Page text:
Q1: A YA novel! What’s the story here?
I have no idea! At no point did I think ‘I must write a YA novel’. I’d always wanted to write about the Gateway Arch in St Louis, this beautiful and quite strange public monument. I lived in St Louis for two years. The arch always seemed to me to be unconnected to the world. It’s spectacular but also plonked there, as if by aliens. A long time ago, I wrote twenty pages of an adult novel featuring the architect Eero Saarinen, who designed the arch. But I abandoned it. I knew nothing about architecture. Then I wrote a song about him and recorded it on my first record. That was that, I thought. But then somehow the arch came back and got caught up in the story of this New Zealand boy. Nothing is planned!
Q2: Liberating to write, or tough to work within the confines of the genre?
There are confines? I didn’t really think about the genre. This is a book about a young person from a young person’s point of view. Once I’d decided I would never leave Ricky’s mind, the idea of an audience was settled – Ricky is speaking to himself and his peers. I didn’t want this novel to feel like ‘adult fiction writer Damien Wilkins on holiday’. I was always trying to write the best sentences, the best scenes, the most alive story I could write.
Q3: Aspiring ... it’s Wanaka, right?
It’s Wanaka put through a filter, sometimes put through the ringer. You touch something with language and it changes. I needed the freedom to say things that are incorrect and even unfair about the real place. I didn’t want the reader to say ‘Oh, he got that wrong’.
Q4: How much time have you spent there and what struck you about the place?
I’ve been visiting and staying there for thirty years. We have family connections. The obvious and true thing to say is that it’s a beautiful place to put a town. The mountains! The lake! And over the decades that beauty becomes a magnet – more people want to be there. Retirees, escapees, people of means, tourists – we’re all drawn there. How to manage that growth? It’s a place of privilege of course, and not very diverse. And I became interested in what happens behind the scenes in a place like that. And what it would be like to grow up there, especially if you don’t really share the values of the place ... It’s all probably a thinly disguised version of me growing up in Lower Hutt in the 1970s, except we just had boring hills to look at!
Q5: Ricky is so likeable. To what extent is he an amalgam of all the terrific sixteen-year-olds you’ve come across?
Boys of this age get a bad press. I wanted to write a little hymn to their internal lives. Those lives now seem more compressed, more stressed. There’s a lot of anxiety around. I think it’s disastrous for everyone the way that young males are still educated away from the life of feeling.
Q6: At one stage Ricky thinks, ‘Put away childish things’. That seems all that needs to be said about the fraught process of adolescence, doesn’t it?
If only! I think the novel catches Ricky at this weird moment where his body is outstripping his brain and his emotional resources – his sudden tallness and bigness gives him access to an adult world he’s not ready for. He grieves for his old life as a child but is also excited by and drawn to the possibilities of the future. He knows, however, that the planet’s future is dire. But there’s something else too. I mean, it’s not as if Ricky’s dad is a model of emotional maturity. I hope the novel gives a picture of people of all ages in the process of becoming, of trying to work out things, of trying to shift. I don’t believe in these clear-cut categories of human development – ‘and now you have emerged from the chrysalis!’ A lot of us still have bits of chrysalis stuck in our hair.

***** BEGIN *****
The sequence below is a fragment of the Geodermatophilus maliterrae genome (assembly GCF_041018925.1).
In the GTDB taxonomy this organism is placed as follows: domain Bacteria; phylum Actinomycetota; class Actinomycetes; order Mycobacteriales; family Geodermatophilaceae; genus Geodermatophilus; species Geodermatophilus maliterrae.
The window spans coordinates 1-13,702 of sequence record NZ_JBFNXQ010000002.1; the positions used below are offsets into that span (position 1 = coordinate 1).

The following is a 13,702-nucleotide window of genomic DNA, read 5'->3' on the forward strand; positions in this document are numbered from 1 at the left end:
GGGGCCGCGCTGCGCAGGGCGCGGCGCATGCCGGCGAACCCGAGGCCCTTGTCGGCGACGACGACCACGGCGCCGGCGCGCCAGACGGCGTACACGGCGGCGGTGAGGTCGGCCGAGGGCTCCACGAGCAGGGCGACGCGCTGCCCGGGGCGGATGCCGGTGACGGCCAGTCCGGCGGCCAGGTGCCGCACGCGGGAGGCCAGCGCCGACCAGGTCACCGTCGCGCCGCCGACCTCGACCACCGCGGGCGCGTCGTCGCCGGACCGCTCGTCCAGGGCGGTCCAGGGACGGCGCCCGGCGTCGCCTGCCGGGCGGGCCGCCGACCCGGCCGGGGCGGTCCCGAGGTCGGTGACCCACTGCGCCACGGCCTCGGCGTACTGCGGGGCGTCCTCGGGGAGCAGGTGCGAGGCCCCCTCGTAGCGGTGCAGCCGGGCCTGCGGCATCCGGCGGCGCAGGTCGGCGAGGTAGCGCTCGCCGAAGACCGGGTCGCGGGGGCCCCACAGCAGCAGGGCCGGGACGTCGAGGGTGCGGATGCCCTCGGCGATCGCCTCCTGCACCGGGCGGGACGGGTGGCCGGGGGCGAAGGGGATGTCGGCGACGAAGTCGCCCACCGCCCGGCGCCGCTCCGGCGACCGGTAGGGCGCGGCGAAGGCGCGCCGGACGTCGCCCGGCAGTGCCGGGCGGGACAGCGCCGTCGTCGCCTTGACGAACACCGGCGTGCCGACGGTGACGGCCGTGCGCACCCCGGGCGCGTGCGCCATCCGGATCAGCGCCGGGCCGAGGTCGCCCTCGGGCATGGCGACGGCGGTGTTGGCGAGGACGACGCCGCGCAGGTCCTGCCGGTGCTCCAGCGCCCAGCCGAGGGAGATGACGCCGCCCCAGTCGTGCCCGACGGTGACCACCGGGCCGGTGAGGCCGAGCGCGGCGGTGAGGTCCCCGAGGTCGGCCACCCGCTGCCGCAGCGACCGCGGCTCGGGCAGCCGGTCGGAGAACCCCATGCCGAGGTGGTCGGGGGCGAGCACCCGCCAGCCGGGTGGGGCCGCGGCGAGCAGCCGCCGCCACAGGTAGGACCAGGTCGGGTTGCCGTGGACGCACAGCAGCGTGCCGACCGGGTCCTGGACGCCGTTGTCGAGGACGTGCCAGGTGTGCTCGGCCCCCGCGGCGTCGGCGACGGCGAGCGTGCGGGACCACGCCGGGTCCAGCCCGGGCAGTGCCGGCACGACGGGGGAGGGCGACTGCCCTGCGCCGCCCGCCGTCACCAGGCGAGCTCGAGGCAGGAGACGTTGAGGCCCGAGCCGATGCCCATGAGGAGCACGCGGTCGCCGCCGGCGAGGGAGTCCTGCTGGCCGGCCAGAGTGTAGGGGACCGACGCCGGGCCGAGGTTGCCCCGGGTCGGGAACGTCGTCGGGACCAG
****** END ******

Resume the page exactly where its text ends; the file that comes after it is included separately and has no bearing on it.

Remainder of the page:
Q7: It’s such a painful time but do you also envy your characters their youth?
Of course! I’m old. I have two daughters in their twenties. But then it’s impossible for me to know what it’s really like to be sixteen now. There are lots of signs that it’s not so much fun. I put some of this in the novel. I also wanted to show the resourcefulness of young people, and the endless search for pleasure.
Q8: And they gave you a great opportunity for jokes and whipsmart dialogue.
Kids are quick. I envy the speed of their minds. The dialogue between Ricky and his friends, and Ricky and Keri were the most enjoyable parts to write. If you don’t have power, you still have talk.
Q9: Adults will no doubt end the book feeling protective, even anxious, about Ricky. But what do you think young readers will feel?
I hope they feel that they’ve read about someone who has gone through something and come out the other side not just intact but with a renewed sense of his potential and his power. I’ve always liked that thing that Maurice Sendak said about children protecting adults from the truth. You really don’t want to upset your parents by letting on how much you know.
Q10: Will he be ok?
Hope is important. He hasn’t solved anything but he’s in a relationship, he’s having fun, and his family is in a better place. Ricky has successfully protected his parents from the truth about his life! Good on him.